Processing of individual samples. Isolation of genomic DNA was performed according to the manufacturer′s instructions (DNA-express, Lytech, Moscow, Russia) with minor modifications. Briefly, 1 ml of 0.9% saline was added to the specimen, the specimen was vortexed and 100 µl aliquot was centrifuged at 13,000 × g for 10 min. Subsequently, the supernatant was discarded and 200 µl of lysis buffer was added. After being vortexed for 15 s, the samples were incubated at 95°C for 10 min, centrifuged at 13,000 × g for 15 s, and finally the supernatant was used as template in the PCR.

Processing of pooled samples. The pooling of samples was carried out by combining 100 µl aliquots from 5 and 10 consecutive samples to yield a total volume of 500 and 1000 µl, respectively. After centrifugation of the pooled samples at 13,000 ×g for 10 min, the subsequent steps of the procedure were performed as described above for the individual samples.

Polymerase chain reaction

A previously evaluated in-house PCR (2), which amplifies a 273-bp fragment of the C. trachomatis cryptic plasmid, was used in accordance with the manufacturer’s instructions (Lytech). In brief, 5 µl DNA template was amplified in a total reaction volume of 25 µl using a thermocycler Thercyc (DNA-technology, Moscow, Russia) and the following parameters: 94°C for 5 min, followed by 35 cycles of 94°C for 10 s, 60°C for 10 s, and 72°C for 10 s. The amplification was ended with an extension step at 72°C for 5 min. To visualize amplified products, 1.5% agarose gel electrophoresis with ethidium bromide staining was performed. DNA extracted from a C. trachomatis reference strain D/UW-3/Cx (ATCC VR-885) was included in each PCR run as a positive control, and distilled water as a negative control. To determine the size of the amplicons, Gene Ruler DNA Molecular Weight Marker (Fermentas, Kaunas, Lithuania) was used.

In order to ascertain the validity of negative results, i.e. identify the presence of PCR inhibitors, an internal control (IC) comprising a 227-bp sequence with annealing sites for the C. trachomatis primers was included in the PCR master mix. In case of inhibition, dilution of the sample was performed according to the manufacturer's instructions (Lytech). In brief, 100 µl of the processed sample was mixed with 200 µl of lysis buffer; the sample was vortexed for 15 s, incubated at 95°C for 10 min, centrifuged at 13,000 × g for 15 s, and finally the supernatant was used as template in a new PCR. For validation of positive results, all positive samples and pools were re-tested.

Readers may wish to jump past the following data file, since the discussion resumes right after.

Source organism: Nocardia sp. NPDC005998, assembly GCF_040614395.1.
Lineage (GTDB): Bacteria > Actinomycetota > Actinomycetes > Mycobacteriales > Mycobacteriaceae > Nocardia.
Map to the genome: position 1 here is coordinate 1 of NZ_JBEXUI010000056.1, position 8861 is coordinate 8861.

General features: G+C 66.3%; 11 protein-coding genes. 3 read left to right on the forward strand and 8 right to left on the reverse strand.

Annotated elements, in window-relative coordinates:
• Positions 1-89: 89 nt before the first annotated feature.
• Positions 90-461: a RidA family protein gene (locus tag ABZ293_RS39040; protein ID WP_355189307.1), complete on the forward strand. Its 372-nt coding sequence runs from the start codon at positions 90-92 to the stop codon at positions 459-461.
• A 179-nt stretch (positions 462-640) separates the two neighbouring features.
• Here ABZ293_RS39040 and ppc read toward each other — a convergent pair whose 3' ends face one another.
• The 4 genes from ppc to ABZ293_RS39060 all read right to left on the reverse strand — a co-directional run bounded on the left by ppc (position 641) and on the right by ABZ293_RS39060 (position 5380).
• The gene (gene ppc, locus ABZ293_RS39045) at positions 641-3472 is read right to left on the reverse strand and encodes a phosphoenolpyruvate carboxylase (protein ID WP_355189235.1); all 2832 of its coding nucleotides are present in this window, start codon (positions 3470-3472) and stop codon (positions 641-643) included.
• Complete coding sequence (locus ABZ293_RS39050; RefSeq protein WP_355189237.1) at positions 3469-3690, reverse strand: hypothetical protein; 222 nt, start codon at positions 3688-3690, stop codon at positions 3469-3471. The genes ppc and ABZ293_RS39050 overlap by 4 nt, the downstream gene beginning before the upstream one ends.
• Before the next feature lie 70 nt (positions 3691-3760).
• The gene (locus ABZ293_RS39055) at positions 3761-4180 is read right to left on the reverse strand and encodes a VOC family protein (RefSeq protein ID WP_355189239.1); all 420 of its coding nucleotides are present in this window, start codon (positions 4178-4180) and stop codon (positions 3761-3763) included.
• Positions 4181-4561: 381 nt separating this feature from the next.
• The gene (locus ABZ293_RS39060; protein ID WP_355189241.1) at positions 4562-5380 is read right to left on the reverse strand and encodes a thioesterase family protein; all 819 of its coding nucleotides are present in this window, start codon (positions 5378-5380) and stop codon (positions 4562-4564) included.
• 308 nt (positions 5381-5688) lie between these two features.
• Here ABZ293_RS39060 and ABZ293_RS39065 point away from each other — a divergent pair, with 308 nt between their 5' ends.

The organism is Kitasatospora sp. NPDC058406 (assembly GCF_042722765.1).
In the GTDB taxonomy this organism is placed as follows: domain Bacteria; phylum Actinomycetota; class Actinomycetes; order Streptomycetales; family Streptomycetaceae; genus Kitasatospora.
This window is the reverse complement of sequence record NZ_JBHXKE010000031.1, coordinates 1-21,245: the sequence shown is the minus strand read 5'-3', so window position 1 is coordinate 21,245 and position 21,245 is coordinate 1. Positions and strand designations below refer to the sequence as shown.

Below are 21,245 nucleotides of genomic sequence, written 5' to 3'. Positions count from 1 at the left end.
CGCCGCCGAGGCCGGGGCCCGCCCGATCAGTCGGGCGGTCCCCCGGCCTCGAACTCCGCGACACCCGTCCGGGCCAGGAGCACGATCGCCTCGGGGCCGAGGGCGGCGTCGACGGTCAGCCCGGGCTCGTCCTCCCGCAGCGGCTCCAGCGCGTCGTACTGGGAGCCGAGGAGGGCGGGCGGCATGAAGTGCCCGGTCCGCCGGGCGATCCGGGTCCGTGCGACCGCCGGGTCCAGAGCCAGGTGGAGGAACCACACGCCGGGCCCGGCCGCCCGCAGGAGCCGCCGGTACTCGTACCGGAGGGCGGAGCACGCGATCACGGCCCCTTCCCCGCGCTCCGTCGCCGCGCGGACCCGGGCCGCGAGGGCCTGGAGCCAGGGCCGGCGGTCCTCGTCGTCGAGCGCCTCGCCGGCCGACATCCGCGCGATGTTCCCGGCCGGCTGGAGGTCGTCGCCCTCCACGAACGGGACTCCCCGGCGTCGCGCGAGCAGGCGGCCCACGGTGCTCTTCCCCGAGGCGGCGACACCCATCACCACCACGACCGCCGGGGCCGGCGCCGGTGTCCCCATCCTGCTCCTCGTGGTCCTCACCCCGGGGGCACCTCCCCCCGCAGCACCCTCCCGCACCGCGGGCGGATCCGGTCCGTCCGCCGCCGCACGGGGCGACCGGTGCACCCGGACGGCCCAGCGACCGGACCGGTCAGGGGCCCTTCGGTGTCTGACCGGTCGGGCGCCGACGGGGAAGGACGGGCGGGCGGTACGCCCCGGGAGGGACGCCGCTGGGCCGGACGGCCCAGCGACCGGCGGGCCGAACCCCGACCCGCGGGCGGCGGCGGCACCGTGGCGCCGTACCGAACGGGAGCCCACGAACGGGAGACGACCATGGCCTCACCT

Estimation of population prevalence based on pooled samples

The estimation of the population prevalence was performed as described previously (7). Consequently, the following equations were used: (i) p = {1 – [1 – (s/n)]1/c} × 100%; (ii) SD = {{s/n[1 – (s/n)] (2/c)–1} /c2n}0,5 × 100%; (iii) 95% CI = p ± (2SD), where p is the estimated prevalence, SD is standard deviation, 95% CI is 95% confidence interval, s is the total number of positive pools, n is the total number of pools, and c is the number of specimens in each pool.

Cost analysis

At the Laboratory of Microbiology, DO Ott Institute of Obstetrics and Gynecology, RAMS, the cost of diagnostic C. trachomatis PCR of one sample including test kits, consumables, technician’s salary and other related costs is US$2.6. In the present study, the potential cost saving percentages (CS) associated with a reduction of the number of tests due to the pooling strategies were calculated as previously described (5), i.e. CS = n – (P + pp)/n × 100%, where P is the number of tests required to screen all the pools, pp is the number of tests required to identify the positive samples in each of the positive pools, and n is the total number of tests.


Sensitivity and specificity using pooled cervical samples

Out of the 1500 cervical samples, 99 were positive for C. trachomatis. Two individual samples were repeatedly negative in the IC; however, these samples were not inhibited after being diluted.

Out of the 300 pools (5 samples per pool), 80 were positive in the C. trachomatis PCR. Out of these 80 pools, 65 contained 1, 11 contained 2, and 4 contained 3 PCR-positive samples. Out of the 150 pools (10 samples per pool), 69 were positive in the PCRs. Out of these 69 pools, 46 contained 1, 18 contained 2, 3 contained 3, and 2 contained 4 PCR-positive samples. Furthermore, none of the pools were negative in the IC.

All positive individual samples and pools were confirmed in the re-testing. Consequently, PCR of pooled cervical samples (pools of 5 or 10) comprised 100% sensitivity in comparison with individual testing, i.e. all the pools containing positive samples were positive and 100% specific, and no false positive pools were detected.

Population prevalence

The prevalence of C. trachomatis in asymptomatic women in Leningrad Oblast, Russia determined by testing individual samples was 6.6% (99 out of 1500). The estimated prevalence when specimens were tested pooled in groups of 5 and 10 was highly similar, i.e. 6.1% (95% CI 4.5–7.7) and 6.0% (95% CI 4.3–7.7), respectively (Table I).

Cost analysis

For the estimation of the population prevalence based on pooled samples, without further testing of the positive pools, pooling endocervical samples by 5 reduced the costs by 80% (300 vs. 1500), and pooling by 10 decreased the costs by 90% (150 vs. 1500). For the diagnosis of individual cases, the pooling strategy resulted in cost savings of 53.3% and 44.0% when samples were pooled by 5 and by 10, respectively (Table I).

Table I. Characteristics of pooling endocervical samples for detection of Chlamydia trachomatis using an in-house PCR in St Petersburg, Russia